Nonviolent NZ Communities

Bringing Authentic and Compassionate Communication to Individuals, Communities and Organisations 

Based on the work of Marshall B. Rosenberg and the Centre of Nonviolent Communication and

Daniel Goleman and Consortium for Research on Emotional Intelligence in Organizations

Subtle Violence

The use of the word ‘Nonviolent’ might imply that there is some sort of violence going on in the way we behave or speak.

The common understanding of violence involves fighting, bullying, beating, yelling, screaming, hurting, the type of things the ‘nice’ people do not do. We believe we are not violent or aggressive and in many ways, we are not.

In a very subtle way and at many times, we are.

By doing what we do out of fear, shame or guilt, we are violent towards self.

When others perceive our requests as demands, they get to do things out of shame, fear or guilt.

When we are criticising self and others, or are suspicious, hateful, greedy, and selfish – all these attitudes result in “expensive” emotions that hurt us and others and do not support our kind intentions.

When we become mindful of how we think and communicate, we change our internal world, our relationships with self and others.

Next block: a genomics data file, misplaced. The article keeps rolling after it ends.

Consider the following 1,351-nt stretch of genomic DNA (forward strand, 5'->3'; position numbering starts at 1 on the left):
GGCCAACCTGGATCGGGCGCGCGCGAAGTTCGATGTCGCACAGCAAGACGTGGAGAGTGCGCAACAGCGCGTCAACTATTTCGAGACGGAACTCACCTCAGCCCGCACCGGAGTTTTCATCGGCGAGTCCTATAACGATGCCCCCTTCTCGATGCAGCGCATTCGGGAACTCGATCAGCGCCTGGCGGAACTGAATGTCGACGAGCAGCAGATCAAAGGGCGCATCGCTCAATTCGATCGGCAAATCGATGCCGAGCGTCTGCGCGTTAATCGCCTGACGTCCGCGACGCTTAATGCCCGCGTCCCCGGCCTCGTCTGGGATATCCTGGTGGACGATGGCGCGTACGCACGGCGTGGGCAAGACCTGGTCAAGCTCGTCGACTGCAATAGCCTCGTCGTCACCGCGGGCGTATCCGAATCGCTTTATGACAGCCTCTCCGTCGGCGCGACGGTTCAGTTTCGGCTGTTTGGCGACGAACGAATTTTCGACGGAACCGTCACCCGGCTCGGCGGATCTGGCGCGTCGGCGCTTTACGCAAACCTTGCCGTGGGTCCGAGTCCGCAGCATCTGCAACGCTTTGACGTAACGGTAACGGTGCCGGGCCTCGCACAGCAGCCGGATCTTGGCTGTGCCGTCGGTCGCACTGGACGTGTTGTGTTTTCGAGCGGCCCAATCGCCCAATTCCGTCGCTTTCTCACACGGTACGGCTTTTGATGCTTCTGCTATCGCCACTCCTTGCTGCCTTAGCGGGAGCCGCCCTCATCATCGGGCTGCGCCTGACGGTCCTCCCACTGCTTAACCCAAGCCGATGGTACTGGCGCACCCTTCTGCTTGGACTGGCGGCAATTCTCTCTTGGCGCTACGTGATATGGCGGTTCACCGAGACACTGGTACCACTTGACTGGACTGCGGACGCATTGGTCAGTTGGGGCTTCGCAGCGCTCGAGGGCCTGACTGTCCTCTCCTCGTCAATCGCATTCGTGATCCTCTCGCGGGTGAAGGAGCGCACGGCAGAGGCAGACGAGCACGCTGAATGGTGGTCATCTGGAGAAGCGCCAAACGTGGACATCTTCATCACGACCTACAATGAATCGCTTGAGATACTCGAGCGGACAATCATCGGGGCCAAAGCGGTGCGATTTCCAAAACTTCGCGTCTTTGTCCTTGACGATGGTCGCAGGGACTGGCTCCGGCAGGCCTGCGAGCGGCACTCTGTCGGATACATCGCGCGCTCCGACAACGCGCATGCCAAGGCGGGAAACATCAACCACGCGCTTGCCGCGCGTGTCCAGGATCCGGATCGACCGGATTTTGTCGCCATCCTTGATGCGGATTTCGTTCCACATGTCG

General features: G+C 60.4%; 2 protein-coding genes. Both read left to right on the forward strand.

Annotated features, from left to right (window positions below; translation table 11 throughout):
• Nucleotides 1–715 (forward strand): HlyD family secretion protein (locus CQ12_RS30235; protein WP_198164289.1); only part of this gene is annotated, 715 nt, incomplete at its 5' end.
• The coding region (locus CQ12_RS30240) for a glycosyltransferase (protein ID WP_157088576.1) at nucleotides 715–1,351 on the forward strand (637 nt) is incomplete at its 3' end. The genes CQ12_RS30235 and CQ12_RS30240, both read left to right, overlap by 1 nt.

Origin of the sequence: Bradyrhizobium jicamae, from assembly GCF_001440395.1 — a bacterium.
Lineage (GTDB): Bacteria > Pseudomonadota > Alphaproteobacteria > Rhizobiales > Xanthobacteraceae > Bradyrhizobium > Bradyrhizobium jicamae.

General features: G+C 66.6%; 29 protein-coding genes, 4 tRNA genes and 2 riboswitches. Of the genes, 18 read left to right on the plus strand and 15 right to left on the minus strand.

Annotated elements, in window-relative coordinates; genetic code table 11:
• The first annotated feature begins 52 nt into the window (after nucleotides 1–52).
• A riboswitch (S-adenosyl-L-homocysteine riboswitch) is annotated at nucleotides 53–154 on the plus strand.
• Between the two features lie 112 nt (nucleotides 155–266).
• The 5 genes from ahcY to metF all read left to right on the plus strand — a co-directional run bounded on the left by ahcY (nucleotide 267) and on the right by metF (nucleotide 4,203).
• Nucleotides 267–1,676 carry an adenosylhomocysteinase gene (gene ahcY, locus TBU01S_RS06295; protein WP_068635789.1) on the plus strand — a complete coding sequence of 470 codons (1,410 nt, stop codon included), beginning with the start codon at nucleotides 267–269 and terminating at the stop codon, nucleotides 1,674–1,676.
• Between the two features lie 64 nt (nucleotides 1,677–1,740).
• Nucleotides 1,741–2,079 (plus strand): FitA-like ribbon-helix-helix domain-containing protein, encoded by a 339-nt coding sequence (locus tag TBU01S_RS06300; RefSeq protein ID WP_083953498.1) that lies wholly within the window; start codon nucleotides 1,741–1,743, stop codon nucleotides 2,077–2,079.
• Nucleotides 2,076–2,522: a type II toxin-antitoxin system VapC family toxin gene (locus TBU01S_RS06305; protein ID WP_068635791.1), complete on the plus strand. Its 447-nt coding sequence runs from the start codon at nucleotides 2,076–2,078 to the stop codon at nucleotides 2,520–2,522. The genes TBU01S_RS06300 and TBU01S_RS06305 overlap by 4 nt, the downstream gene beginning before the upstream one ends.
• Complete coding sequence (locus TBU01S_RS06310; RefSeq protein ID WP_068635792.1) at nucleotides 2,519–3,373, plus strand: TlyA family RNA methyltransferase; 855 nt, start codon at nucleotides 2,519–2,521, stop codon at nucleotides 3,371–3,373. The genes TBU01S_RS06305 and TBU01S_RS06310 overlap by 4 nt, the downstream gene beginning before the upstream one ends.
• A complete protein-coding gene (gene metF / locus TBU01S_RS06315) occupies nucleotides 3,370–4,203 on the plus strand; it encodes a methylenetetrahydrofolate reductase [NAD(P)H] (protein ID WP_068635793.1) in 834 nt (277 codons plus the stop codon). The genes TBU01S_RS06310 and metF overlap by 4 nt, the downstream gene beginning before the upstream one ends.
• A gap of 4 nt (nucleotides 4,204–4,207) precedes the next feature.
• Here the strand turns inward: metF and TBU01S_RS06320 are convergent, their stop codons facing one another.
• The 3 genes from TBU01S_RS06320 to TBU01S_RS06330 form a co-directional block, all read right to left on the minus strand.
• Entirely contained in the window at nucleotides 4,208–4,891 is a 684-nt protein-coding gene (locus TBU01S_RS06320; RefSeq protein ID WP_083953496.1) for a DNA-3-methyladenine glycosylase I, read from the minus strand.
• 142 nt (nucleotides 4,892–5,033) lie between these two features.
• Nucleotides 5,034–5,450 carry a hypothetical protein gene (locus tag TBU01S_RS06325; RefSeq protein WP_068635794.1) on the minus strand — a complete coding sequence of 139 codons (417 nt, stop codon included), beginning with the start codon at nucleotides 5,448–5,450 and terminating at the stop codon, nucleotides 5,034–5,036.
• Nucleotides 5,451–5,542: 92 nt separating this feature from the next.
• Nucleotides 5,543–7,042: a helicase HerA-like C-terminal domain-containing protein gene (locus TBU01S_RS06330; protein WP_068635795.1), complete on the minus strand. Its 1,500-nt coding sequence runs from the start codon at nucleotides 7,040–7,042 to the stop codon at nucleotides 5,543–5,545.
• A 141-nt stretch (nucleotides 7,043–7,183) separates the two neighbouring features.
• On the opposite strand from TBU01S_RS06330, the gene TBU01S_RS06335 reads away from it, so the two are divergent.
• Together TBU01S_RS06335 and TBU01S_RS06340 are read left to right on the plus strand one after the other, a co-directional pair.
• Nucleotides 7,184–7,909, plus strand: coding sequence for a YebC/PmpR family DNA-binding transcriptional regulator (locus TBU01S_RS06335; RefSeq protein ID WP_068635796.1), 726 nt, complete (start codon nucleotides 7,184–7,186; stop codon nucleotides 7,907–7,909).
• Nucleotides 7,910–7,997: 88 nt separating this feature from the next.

Nonviolence means allowing the compassion within us to emerge and let the mind and our relationship with self and others be guided by authentic love, respect, empathy, understanding, appreciation and concern for SELF and others.

It all starts with understanding of how our mind works, our thinking patterns and how words have an underestimated power that can affect the way we feel, behave and ultimately, our results.

Where to start?

Classes and Workshops

Level 1

NVC Training Programme


People taking this course:

  • Become aware of the intention that is behind their choice of words and actions.
  • Learn to notice the intentions that are always present as they move through daily life.
  • Understand the importance of consciously cultivating the intention to connect.
  • Achieve, as a result, better goal attainment, as well as help in habit and behaviour adjustments.
  • Cultivate mindfulness, which plays a significant role to their own and organisational well-being enhancement;